oaioai:islandora.wrlc.org:thesesdissertations_4925

The effects of feedback and sex of the experimenter on preschoolers' achievement expectancies and performance evaluations

Abstract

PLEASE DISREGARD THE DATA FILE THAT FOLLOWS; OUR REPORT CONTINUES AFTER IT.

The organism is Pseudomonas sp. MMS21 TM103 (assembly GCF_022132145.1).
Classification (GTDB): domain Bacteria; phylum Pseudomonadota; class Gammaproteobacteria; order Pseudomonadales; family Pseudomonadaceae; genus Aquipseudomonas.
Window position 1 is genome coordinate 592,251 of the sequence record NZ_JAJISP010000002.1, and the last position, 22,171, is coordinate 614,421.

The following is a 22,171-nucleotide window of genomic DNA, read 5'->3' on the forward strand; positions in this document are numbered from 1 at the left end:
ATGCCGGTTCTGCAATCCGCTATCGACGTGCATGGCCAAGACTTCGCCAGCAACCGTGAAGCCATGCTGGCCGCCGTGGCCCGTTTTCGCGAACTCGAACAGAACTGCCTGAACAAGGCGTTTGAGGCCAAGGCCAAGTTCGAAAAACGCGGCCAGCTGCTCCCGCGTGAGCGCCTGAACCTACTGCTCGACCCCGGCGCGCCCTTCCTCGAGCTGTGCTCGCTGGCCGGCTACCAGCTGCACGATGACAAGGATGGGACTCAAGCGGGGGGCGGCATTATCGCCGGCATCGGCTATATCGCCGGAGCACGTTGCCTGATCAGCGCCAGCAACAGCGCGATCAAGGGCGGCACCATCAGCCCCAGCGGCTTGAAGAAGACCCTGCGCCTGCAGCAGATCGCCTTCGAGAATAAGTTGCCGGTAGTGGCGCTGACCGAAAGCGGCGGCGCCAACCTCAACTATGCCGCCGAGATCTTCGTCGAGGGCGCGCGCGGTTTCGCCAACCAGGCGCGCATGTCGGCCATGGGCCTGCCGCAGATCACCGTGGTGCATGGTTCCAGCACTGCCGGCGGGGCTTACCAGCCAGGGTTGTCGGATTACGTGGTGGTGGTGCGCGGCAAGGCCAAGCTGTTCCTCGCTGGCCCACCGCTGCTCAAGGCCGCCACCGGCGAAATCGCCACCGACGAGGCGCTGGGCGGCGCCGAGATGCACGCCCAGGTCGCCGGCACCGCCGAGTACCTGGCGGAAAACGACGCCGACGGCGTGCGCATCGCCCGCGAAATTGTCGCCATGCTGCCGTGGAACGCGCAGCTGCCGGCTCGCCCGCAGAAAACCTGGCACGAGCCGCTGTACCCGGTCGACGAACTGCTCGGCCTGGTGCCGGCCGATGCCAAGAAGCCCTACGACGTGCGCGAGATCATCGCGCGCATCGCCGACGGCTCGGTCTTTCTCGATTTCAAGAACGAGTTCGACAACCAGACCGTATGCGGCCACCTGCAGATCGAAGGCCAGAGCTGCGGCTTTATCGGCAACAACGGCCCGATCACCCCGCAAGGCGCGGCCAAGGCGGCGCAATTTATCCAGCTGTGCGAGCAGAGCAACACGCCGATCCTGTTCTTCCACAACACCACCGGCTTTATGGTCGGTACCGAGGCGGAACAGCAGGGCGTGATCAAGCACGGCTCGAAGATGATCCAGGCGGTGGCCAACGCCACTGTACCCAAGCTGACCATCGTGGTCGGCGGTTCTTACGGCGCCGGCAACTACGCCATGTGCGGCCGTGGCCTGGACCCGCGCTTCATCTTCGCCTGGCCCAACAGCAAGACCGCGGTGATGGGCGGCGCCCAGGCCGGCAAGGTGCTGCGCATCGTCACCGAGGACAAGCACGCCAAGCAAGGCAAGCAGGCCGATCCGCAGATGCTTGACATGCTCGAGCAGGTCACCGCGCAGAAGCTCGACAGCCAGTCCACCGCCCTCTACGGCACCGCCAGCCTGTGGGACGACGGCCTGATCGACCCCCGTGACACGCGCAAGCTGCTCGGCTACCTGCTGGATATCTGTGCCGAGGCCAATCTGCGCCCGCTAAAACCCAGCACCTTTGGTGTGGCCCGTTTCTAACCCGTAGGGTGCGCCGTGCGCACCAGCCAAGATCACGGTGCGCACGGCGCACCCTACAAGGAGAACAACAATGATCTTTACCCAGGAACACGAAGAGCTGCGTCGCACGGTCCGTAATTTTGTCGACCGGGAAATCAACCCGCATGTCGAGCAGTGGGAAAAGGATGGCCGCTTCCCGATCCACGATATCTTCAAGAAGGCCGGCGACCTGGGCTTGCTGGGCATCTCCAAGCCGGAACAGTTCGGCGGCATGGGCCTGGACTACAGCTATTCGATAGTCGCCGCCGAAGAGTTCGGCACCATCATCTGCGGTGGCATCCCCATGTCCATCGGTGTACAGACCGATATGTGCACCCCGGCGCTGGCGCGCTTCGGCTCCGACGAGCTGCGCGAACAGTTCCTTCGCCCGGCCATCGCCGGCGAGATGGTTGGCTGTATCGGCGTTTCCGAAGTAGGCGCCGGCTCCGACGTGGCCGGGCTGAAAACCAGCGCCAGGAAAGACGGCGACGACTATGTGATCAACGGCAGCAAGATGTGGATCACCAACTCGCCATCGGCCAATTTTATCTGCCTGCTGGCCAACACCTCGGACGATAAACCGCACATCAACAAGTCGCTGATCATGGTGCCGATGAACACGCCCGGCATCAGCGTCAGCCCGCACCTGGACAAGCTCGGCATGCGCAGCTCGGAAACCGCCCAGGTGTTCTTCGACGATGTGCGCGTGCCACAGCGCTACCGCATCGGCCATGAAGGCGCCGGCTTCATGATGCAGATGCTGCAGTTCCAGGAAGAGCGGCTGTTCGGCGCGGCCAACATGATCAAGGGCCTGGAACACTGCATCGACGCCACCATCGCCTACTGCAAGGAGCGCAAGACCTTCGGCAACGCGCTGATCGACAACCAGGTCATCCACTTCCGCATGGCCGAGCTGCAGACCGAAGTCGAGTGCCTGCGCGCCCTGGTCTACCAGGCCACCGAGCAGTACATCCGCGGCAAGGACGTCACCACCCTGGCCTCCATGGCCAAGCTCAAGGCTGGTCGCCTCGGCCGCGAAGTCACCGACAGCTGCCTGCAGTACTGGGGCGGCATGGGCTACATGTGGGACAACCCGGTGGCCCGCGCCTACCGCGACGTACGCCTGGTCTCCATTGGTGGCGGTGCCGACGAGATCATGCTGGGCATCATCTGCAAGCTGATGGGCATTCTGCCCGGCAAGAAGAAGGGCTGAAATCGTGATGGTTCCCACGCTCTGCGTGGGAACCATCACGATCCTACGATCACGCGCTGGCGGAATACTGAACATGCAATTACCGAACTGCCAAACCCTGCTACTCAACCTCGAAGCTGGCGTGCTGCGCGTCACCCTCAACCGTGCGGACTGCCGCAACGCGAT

This study examined the influence of perceived competence (expectancy), evaluative feedback, and causal attribution on preschoolers' achievement motivational patterns. Preschoolers were randomly assigned to either male or female experimenters and asked to perform a cognitive task while receiving positive, negative, or no feedback. The subjects then performed the task a second time with no feedback. As predicted, boys were found to have higher initial performance expectancies than girls, even though girls performed as well or better on the task. Girls followed the predicted pattern of giving the highest performance evaluations following positive feedback, and the lowest evaluations following negative feedback, while boys gave the lowest evaluations following positive feedback. Expectancies were found to predict performance primarily in the absence of feedback. Both boys and girls were found to modify their performance expectancies when receiving evaluative feedback. Contrary to predictions, no gender-related differences were found in causal attributions.Source: Masters Abstracts International, Volume: 30-04, page: 1002.Chair: Carol Weisbrod.Thesis (M.A.)--American University, 1991

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